Holistic Nutrition for our Four Legged Friends!

Jan 29, 2023 | Nutritional Information

Nutrition plays a huge role in the health of your pet, and with the rising costs of veterinary services and medications, it’s wise to learn about how we can support the health of our dogs at home using holistic nutrition.

Canine nutrition differs somewhat from that of humans, but there are many overlaps and there are basic principles to follow. A whole foods diet of fresh meat and fish, organ meats, bones, healthy fats, vegetables and fruits is the best way to prevent chronic disease. Read more about the benefits of the raw diet for dogs as well as natural remedies that can help your dog be his healthiest.

A Dog’s Traditional Diet vs. Diet of Today

Traditionally, dogs have been fed whatever owners could spare, like table scraps, vegetables, fruits, breads, and fresh proteins such as horse meat (1). The first commercially prepared dog biscuit was introduced in 1860, and from there, the production grew into dry kibbles specifically formulated for dogs, with canned dog food being introduced in the 1920s (1). Historically speaking, kibble is relatively new!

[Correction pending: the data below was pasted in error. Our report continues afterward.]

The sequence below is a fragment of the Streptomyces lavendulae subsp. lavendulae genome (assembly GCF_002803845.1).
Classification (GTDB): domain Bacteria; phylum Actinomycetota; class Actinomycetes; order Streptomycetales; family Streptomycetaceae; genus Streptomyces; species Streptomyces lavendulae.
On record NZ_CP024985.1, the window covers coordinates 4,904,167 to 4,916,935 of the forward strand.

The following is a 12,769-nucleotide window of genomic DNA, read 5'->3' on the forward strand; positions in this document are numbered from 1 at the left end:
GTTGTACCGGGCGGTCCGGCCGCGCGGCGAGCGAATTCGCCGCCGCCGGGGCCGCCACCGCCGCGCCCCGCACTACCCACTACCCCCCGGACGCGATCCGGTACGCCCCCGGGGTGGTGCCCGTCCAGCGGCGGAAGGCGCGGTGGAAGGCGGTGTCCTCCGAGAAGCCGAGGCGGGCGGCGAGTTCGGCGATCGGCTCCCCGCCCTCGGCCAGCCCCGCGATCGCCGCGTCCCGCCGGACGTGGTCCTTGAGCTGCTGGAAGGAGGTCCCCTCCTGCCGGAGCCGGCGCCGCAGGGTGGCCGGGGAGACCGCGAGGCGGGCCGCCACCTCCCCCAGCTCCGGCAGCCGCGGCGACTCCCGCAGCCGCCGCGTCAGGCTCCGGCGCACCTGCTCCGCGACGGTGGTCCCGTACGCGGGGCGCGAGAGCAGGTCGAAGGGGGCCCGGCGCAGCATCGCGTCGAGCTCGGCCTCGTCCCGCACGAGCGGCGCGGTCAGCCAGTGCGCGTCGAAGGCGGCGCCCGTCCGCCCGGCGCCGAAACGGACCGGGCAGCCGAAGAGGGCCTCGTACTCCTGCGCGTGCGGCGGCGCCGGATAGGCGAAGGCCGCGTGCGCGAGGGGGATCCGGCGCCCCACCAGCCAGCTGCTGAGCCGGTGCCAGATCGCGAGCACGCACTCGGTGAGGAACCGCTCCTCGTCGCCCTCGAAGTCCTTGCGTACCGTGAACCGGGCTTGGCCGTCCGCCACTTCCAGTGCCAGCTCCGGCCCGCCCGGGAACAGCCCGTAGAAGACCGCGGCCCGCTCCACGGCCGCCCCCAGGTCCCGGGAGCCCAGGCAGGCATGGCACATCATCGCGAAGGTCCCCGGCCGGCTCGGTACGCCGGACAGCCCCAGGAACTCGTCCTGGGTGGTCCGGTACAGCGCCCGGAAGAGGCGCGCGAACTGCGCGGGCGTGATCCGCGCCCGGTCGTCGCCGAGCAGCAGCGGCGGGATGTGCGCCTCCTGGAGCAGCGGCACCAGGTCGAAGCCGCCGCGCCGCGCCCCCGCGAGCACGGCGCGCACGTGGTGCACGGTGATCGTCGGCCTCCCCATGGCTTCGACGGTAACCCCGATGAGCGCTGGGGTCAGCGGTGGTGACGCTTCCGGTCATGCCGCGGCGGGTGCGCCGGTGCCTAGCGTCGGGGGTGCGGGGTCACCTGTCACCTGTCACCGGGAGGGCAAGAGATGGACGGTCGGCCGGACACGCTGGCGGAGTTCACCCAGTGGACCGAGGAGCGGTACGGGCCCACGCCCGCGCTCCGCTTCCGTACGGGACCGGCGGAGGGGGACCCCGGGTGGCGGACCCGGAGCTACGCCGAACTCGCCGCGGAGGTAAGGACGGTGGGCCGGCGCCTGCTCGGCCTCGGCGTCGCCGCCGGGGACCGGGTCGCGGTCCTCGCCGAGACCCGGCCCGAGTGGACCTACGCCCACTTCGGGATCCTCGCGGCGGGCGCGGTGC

Kibble is supposed to be nutritionally formulated to meet the needs of dogs including proteins, grains, legumes, vegetables, fruits, fats, and added vitamins and minerals. The main issue with dry kibble is that it is processed food, and its production compromises the quality of the product for our canine friends. The lowest quality foods are often used in producing dog food. Synthetic vitamins and minerals are often added as well, and many of these kibbles rely on fillers, such as starches.